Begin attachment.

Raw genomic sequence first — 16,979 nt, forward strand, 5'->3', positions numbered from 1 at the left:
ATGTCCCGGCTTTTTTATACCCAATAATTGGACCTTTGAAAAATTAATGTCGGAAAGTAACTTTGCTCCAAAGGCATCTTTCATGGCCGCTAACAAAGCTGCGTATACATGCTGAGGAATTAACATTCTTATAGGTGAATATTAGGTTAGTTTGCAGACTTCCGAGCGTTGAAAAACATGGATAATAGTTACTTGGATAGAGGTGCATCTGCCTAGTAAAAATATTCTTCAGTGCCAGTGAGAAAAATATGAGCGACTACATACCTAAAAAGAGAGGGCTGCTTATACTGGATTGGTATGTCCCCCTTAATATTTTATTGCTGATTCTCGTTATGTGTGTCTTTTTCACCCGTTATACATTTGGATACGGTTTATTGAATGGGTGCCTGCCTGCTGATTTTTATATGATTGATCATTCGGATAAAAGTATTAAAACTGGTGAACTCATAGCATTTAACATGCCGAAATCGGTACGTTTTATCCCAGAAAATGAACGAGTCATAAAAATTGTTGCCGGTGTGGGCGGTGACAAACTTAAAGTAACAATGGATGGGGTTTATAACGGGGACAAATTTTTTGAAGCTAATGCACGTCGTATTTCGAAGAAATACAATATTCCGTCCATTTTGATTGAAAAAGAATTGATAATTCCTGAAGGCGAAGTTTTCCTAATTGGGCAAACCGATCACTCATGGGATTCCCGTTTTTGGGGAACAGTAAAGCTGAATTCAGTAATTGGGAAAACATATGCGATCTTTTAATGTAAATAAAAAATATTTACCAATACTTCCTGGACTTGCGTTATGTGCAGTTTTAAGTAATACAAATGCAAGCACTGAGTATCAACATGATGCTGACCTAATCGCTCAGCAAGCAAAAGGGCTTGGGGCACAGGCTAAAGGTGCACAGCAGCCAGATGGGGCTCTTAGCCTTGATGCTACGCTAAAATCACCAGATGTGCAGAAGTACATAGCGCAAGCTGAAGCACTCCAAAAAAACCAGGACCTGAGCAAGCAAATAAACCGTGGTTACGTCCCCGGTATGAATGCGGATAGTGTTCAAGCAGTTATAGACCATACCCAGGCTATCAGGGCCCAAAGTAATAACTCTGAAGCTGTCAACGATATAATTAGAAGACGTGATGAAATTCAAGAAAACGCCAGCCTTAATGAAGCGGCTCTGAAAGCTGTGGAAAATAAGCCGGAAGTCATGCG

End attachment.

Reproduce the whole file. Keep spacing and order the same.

Raw genomic sequence first — 16,979 nt, forward strand, 5'->3', positions numbered from 1 at the left:
ATGTCCCGGCTTTTTTATACCCAATAATTGGACCTTTGAAAAATTAATGTCGGAAAGTAACTTTGCTCCAAAGGCATCTTTCATGGCCGCTAACAAAGCTGCGTATACATGCTGAGGAATTAACATTCTTATAGGTGAATATTAGGTTAGTTTGCAGACTTCCGAGCGTTGAAAAACATGGATAATAGTTACTTGGATAGAGGTGCATCTGCCTAGTAAAAATATTCTTCAGTGCCAGTGAGAAAAATATGAGCGACTACATACCTAAAAAGAGAGGGCTGCTTATACTGGATTGGTATGTCCCCCTTAATATTTTATTGCTGATTCTCGTTATGTGTGTCTTTTTCACCCGTTATACATTTGGATACGGTTTATTGAATGGGTGCCTGCCTGCTGATTTTTATATGATTGATCATTCGGATAAAAGTATTAAAACTGGTGAACTCATAGCATTTAACATGCCGAAATCGGTACGTTTTATCCCAGAAAATGAACGAGTCATAAAAATTGTTGCCGGTGTGGGCGGTGACAAACTTAAAGTAACAATGGATGGGGTTTATAACGGGGACAAATTTTTTGAAGCTAATGCACGTCGTATTTCGAAGAAATACAATATTCCGTCCATTTTGATTGAAAAAGAATTGATAATTCCTGAAGGCGAAGTTTTCCTAATTGGGCAAACCGATCACTCATGGGATTCCCGTTTTTGGGGAACAGTAAAGCTGAATTCAGTAATTGGGAAAACATATGCGATCTTTTAATGTAAATAAAAAATATTTACCAATACTTCCTGGACTTGCGTTATGTGCAGTTTTAAGTAATACAAATGCAAGCACTGAGTATCAACATGATGCTGACCTAATCGCTCAGCAAGCAAAAGGGCTTGGGGCACAGGCTAAAGGTGCACAGCAGCCAGATGGGGCTCTTAGCCTTGATGCTACGCTAAAATCACCAGATGTGCAGAAGTACATAGCGCAAGCTGAAGCACTCCAAAAAAACCAGGACCTGAGCAAGCAAATAAACCGTGGTTACGTCCCCGGTATGAATGCGGATAGTGTTCAAGCAGTTATAGACCATACCCAGGCTATCAGGGCCCAAAGTAATAACTCTGAAGCTGTCAACGATATAATTAGAAGACGTGATGAAATTCAAGAAAACGCCAGCCTTAATGAAGCGGCTCTGAAAGCTGTGGAAAATAAGCCGGAAGTCATGCG